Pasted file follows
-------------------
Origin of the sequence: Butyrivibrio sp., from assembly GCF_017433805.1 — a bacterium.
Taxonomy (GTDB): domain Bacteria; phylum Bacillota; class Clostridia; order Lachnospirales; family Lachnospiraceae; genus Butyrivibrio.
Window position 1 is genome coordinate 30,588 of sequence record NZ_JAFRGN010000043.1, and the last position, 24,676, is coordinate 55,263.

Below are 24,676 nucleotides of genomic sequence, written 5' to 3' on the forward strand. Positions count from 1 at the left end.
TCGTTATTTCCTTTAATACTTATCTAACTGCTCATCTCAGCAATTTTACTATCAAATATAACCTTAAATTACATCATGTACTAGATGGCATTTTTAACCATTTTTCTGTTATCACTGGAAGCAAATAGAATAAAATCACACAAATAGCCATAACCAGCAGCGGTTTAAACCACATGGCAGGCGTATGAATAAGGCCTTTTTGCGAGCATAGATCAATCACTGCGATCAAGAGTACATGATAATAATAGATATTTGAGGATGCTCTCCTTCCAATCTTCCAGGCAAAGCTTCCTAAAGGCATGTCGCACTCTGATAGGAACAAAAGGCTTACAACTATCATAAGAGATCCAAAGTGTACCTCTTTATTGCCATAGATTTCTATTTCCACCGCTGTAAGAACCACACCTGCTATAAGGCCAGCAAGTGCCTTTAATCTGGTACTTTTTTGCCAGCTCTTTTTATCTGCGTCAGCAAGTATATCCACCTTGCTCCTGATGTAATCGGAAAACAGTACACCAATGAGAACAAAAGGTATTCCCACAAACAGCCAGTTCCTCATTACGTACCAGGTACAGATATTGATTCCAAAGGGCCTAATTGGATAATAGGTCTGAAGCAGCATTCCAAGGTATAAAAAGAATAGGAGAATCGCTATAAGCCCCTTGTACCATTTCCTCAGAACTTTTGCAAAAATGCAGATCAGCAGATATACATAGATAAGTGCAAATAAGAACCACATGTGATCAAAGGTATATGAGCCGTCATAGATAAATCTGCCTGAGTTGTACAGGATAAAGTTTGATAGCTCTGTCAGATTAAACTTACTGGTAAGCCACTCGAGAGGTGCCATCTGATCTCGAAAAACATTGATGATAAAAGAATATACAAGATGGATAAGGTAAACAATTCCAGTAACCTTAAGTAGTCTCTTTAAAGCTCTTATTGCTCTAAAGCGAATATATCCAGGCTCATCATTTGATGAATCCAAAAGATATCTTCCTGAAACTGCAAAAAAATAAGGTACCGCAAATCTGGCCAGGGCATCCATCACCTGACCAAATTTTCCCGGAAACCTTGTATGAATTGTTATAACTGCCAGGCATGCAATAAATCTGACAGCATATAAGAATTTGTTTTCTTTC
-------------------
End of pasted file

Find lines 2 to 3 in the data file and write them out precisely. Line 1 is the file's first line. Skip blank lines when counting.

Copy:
Taxonomy (GTDB): domain Bacteria; phylum Bacillota; class Clostridia; order Lachnospirales; family Lachnospiraceae; genus Butyrivibrio.
Window position 1 is genome coordinate 30,588 of sequence record NZ_JAFRGN010000043.1, and the last position, 24,676, is coordinate 55,263.